i dont completely follow all that you did. PS just has more tools than my psp 7 and i dont really know how they all translate. it's ok. what i did get was that you were using curves on selections. now, i dont know why i didnt think of that. i use selections on all sorts of other things, but had just never thought of doing it with curves.
i also noticed that the green channel was pretty clean and that in making a mask of the luminoisty you get all the brights on one layer to work on separately. so, that helps also.
i also tried your other technique of painting on a blank raster level and blurring it, but didnt have a lot of luck with that.
i can get almost all of the other faces ok. it's just that woman in the foreground's face that i have trouble with. in fact, this even goes back to that one picture we did with the young boy where half his face was blown out and i was trying to clone paint it in and you did something else. it seems to be a problem area for me. i'll keep working on it, though. i've got about 3 or 4 versions going so far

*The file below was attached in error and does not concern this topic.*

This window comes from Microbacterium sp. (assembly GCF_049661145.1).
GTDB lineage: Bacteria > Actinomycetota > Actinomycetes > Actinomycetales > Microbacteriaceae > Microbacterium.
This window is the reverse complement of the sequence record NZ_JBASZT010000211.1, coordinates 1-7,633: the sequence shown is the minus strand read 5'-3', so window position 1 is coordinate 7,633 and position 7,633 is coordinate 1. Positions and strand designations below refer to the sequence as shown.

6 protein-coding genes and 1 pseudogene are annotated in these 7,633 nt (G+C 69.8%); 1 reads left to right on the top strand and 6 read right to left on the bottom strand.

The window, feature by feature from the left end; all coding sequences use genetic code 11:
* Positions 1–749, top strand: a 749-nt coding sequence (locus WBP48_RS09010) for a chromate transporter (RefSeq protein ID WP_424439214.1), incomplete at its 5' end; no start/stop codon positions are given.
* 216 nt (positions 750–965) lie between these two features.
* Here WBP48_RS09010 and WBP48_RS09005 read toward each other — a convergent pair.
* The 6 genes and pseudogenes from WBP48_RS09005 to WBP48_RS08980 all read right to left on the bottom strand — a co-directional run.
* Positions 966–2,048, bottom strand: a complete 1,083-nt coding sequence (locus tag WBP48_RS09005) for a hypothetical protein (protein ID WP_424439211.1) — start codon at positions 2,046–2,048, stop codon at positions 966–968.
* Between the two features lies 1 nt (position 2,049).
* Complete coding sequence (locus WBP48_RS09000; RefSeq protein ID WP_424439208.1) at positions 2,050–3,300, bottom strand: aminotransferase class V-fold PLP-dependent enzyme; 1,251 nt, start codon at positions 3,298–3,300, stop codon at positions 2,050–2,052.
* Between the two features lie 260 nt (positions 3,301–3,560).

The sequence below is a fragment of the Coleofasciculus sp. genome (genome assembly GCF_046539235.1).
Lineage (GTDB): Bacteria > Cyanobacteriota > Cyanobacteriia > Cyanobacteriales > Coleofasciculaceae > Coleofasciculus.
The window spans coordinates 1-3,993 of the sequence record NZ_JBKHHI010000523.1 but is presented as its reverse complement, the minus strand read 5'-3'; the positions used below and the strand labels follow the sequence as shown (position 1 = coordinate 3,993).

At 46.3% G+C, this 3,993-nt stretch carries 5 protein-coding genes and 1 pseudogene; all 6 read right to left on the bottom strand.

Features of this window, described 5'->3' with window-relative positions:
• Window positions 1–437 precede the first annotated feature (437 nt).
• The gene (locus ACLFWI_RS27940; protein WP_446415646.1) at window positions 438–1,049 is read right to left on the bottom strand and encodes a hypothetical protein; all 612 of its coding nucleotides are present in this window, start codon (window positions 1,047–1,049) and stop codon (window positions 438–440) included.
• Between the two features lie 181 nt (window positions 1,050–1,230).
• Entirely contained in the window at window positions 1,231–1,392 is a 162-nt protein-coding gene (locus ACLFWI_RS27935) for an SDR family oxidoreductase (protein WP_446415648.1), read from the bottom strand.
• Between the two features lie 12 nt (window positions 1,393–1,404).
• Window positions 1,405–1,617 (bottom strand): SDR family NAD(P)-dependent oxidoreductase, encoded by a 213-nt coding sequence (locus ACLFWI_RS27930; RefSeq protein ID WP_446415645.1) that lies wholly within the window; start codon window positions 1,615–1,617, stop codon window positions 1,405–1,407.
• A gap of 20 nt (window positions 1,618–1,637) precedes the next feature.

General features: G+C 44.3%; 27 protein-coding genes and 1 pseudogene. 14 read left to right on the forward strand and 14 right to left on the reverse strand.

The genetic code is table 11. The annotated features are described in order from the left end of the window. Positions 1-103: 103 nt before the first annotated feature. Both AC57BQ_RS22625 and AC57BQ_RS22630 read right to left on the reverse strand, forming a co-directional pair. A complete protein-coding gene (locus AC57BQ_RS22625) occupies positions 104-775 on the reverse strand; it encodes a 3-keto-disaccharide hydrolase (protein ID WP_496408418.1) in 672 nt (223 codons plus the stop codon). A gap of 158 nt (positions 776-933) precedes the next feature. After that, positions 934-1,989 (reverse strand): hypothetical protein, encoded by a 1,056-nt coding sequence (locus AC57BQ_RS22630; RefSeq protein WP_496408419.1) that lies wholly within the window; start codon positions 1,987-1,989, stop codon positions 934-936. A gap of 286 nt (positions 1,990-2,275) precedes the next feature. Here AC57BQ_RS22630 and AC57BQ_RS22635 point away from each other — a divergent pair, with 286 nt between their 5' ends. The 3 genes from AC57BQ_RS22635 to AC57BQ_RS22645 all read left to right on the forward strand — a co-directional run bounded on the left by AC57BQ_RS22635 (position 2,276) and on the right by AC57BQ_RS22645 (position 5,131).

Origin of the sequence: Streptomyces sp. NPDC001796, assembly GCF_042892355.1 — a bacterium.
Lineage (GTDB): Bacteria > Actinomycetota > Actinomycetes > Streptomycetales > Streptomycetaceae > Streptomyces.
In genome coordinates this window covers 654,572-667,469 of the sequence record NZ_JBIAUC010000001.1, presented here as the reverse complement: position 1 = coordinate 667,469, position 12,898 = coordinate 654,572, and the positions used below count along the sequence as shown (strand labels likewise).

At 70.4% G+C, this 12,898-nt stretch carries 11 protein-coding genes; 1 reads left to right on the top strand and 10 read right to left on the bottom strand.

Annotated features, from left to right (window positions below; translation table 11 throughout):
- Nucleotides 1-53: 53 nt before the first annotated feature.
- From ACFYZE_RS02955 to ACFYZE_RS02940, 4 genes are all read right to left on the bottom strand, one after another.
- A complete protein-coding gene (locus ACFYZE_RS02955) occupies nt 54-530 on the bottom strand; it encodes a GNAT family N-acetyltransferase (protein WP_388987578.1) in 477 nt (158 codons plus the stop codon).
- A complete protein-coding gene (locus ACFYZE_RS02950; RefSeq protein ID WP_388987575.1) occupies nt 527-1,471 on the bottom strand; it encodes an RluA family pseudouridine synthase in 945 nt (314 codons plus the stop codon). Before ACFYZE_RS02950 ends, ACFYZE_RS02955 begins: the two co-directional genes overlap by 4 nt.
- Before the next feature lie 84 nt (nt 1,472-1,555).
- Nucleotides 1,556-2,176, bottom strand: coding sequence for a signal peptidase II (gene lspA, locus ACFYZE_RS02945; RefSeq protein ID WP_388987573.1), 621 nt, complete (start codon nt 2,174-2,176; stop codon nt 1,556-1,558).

half the trouble seems to be that i'm studying volkswagons, but all i have available in manuals is for cadillacs. ah well, eventually i'll remedy that
Ugh! You ever have one of those moments? The kind where you just want to smack yourself upside the head? Yeah, that's what I'm feeling right now.
I saw the advice about using selections, and I had planned to do so after getting the rest of the image correct, but I didn't really pay attention to what you were saying. I have come to realize that the only way to fix this thing is to work with portions of the image right off the bat. There are two separate problems in this image (well, two major ones, anyway): the color cast and the blown out skin tones. The fading of the print seems fairly even, what with the entire image having turned yellow, but I neglected to make the distinction between that problem and the problem of the poor lighting conditions--my grandmother's face isn't white 'cause of the fading, it's white 'cause of the flash, or some such thing. That problem was evident in the original photo, the fading came later.
Talk about being a dope! I've started work using this newfound knowledge, and will let you know how it goes.
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